Many women suffer from eating disorders so it is seen as a problem women experience more than men. This has caused a disconnect between what eating disorders look like in men while large numbers, in fact, do have eating disorders which may look different than those affecting women. Learn more about how men can fall prey to eating disorders.
Anorexia and bulimia are two of the most widely known eating disorders which affect between 10 and 20 percent of men. Nearly 11 percent of eating disorder sufferers are male. Among men who are homosexual, rates of bulimia climb as high as 14 percent to over 20 percent. Nearly one-third of teen boys use unhealthy methods of controlling weight including smoking, fasting, skipping meals, vomiting or use of laxatives. Only one in 10 Americans seek support for an eating disorder which means the statistics likely underestimate the prevalence of eating disorders among men.
Eating disorders which affect men are less common or virtually unheard of in women. Muscle dysmorphia is an example of an eating disorder often affecting many more men than women which includes ‘bulking up,’ or packing on muscle mass potentially with the help of steroids. A higher proportion of men are also thought to suffer from bulimia or binge eating disorder. Men who suffer may do so in larger than average numbers presenting difficulties in identification.
Several known risk factors for eating disorders among men are known and can help physicians and family members or friends identify an individual who is struggling. Like women, eating disorders often are a coping mechanism for stress or ongoing emotional issues. Additional risk factors are also present including participation in a sport which requires a body size where individuals are pressured to be thin such as weightlifting or bodybuilding. Exposure to ideal body types in the media can fuel a need to look a certain way for men as well as women. Dieting is encouraged and applauded which is an important risk factor in the development of eating disorders.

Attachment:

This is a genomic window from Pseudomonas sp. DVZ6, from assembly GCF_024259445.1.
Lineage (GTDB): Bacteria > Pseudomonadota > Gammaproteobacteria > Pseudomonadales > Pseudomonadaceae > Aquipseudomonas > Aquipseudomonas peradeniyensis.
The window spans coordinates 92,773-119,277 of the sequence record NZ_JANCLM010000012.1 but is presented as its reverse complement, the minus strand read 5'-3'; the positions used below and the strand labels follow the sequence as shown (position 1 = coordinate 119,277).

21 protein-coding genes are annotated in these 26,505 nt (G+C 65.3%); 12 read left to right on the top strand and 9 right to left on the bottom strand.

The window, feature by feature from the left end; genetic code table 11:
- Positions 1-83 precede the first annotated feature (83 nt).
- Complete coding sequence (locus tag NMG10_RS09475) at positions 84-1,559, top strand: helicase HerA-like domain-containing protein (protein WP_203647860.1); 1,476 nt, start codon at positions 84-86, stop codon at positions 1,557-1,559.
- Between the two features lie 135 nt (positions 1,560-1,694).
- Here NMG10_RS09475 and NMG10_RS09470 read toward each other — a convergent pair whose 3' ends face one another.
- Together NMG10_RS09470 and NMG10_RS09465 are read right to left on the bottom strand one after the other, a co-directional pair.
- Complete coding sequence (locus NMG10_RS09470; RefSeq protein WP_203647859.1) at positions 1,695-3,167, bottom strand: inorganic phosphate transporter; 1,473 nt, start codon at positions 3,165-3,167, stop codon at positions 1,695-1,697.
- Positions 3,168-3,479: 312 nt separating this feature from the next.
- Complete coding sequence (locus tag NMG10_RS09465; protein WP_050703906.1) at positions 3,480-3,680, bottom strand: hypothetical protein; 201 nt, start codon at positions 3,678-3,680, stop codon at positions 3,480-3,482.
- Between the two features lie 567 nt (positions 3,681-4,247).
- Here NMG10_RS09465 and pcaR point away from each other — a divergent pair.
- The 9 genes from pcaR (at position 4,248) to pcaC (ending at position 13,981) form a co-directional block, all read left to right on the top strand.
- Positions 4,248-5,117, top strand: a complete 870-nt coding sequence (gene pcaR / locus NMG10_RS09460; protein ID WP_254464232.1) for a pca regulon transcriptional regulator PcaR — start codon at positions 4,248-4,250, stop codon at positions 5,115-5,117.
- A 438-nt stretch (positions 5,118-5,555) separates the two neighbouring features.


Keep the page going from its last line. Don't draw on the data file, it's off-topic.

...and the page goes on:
The lack of awareness, lower number of men suffering from eating disorders and stigma are keeping many men from seeking treatment. Recognition of symptoms can bring on depression and anxiety. Many doctors also lack training to provide an appropriate diagnosis, especially when confronted with atypical cases. In many cases, when men are treated, there will be only one male attendee in outpatient groups which can be very isolating.
As groups that support men with eating disorders grow, so too does the message that more male sufferers exist than previously thought. This also creates a rift in the isolation men may feel about struggling with eating disorders. Funding issues often prevent male-only treatment centers from being started which builds stigma and further marginalization. Raising awareness must continue which includes making changes to treatment protocol to best support male sufferers.
Hired Power supports men and women with addiction and struggles with body image. If you or someone you love is dealing with an eating disorder or addiction, please contact us to find out how we can help you on your journey to health and healing.
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